Latin America

Mystery surrounds missing Chilean venture capitalist

Alberto Chang-Rajii made a big splash in Miami, supporting entreprenerus and befriending the likes of Richard Branson
8 Abr 2016 – 7:01 PM EDT

A once high-flying Chilean investor and would-be space traveler who made a name for himself in Miami’s budding tech scene, Alberto Chiang-Rajii, is on the run after allegations about his business record and the soundness of his financial operations, according to media reports and a source close to the firm he founded.

Chang, president of Grupo Arcano, an international private equity and venture capital firm, was reported missing by various Chilean news outlets on Thursday after he penned a mysterious email to his mother and company executives, raising concerns that he was suicidal.

In the email, signed from the Mediterranean island of Malta, Chang-Rajii said he felt “beaten," according to the Chilean media reports. Chang wrote that he was retiring "from this life."

His friend and business associate, British billionaire Sir Richard Branson, responded to uncertainty over Chang's fate telling Univision he was "saddened" by the reports.

Several Grupo Arcano executives announced they had resigned from the company on Thursday after receiving what they described as the "troubling" email. Chang was also being investigated by fiscal authorities in Chile, local media reported.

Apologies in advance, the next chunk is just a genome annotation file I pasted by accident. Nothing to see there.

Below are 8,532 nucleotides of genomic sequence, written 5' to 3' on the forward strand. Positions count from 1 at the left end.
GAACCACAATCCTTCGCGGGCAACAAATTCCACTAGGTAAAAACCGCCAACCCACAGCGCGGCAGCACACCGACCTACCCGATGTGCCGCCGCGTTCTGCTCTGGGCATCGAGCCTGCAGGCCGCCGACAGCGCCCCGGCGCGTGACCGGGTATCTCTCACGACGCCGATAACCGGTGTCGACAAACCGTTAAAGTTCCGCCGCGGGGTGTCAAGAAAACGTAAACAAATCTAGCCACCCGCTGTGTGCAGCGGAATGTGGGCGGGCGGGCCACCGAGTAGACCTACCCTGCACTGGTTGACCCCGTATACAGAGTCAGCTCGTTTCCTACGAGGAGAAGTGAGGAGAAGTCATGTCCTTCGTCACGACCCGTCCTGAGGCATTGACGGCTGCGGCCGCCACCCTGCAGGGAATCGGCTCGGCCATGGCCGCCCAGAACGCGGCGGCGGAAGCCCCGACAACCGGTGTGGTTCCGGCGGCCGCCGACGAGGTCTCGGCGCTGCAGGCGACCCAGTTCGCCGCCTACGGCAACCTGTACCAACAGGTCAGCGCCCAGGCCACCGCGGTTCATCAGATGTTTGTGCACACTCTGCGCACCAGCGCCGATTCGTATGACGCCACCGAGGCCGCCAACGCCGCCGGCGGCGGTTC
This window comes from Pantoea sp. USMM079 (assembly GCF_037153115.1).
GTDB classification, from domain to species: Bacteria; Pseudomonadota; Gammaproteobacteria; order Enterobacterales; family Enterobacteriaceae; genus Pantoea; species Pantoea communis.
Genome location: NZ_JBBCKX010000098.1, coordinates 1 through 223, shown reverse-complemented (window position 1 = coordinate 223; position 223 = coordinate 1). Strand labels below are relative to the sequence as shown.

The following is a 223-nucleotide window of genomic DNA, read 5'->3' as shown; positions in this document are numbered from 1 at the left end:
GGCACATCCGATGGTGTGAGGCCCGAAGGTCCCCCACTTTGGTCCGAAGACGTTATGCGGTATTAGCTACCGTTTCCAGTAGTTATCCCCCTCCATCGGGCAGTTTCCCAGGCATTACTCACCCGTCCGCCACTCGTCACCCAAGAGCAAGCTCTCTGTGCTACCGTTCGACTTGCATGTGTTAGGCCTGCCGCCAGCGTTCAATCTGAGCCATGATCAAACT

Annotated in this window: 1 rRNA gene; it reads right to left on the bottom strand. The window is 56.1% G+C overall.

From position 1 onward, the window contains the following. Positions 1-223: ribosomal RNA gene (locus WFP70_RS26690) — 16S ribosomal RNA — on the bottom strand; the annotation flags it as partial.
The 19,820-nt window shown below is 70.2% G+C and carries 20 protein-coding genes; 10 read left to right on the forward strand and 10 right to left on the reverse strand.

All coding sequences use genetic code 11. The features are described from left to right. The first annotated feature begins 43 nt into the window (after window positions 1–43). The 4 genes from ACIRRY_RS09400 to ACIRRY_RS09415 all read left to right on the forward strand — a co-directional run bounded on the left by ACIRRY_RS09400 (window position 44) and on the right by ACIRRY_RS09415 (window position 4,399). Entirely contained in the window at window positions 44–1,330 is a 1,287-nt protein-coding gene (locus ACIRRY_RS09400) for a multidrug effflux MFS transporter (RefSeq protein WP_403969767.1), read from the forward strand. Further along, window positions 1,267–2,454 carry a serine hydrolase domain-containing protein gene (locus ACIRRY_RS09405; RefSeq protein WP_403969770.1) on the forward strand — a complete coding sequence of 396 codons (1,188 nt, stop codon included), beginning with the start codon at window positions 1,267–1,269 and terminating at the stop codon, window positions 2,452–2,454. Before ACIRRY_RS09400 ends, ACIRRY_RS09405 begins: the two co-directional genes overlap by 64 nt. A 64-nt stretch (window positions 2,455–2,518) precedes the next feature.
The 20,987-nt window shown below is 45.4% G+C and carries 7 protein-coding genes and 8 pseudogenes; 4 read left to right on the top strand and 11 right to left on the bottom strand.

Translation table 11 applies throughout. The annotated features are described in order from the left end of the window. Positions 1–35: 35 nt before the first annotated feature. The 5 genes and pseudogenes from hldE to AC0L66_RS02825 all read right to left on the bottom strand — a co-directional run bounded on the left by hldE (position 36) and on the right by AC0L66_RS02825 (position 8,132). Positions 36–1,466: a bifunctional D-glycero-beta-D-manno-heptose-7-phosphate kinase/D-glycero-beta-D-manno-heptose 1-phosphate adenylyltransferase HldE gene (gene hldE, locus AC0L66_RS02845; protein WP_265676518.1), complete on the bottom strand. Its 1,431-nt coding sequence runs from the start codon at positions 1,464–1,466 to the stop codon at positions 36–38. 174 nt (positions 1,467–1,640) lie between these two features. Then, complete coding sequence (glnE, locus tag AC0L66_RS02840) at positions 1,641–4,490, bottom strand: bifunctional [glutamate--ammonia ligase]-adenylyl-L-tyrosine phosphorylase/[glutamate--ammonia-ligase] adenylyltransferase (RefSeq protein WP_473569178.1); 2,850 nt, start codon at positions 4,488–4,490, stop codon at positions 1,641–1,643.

Grupo Arcano, which has a branch in Miami, closed its doors in Chile on Thursday as worried investors demanded to know what had become of their funds. The company's closure comes as Chile is reeling from political and business corruption scandals that have eroded the government's popularity.


Chang founded Grupo Arcano in his native Santiago, Chile in 2001. The company has additional offices in Miami, London and Sydney and says it has 700 emplopyees. Arcano grew fast in recent years and was thought to be worth several hundred million dollars. One of its funds, Onix Capital, attracted investors by offering 20% annual returns, far above market rates.

A spokeswoman for Grupo Arcano in Chile declined to comment earlier this week when contacted by Univision. She stopped answering her phone and emails on Thursday.

Chang's Miami attorney, Juan Pablo Cappello, did not respond to a request from Univision to comment for this story.

Since opening offices in Miami in 2011 Chang nserted himself in the city’s burgeoning tech startup scene, as well as befriending wealthy international entrepreuers, including Branson, founder of the Virgin Group.

Chang signed up as a “Future Astronaut” with Branson’s Virgin Galatic project to launch the world’s first commercial space travel venture. He also bought land in the British Virgin Islands near Branson's vacation home on Necker Island, according to one source close to the company.

Chang supported a Virgin charitable bursary at Oxford University to promote a $3 billion higher education fund, according to he website of Virgin Unite, the company’s entrepreneurial foundation.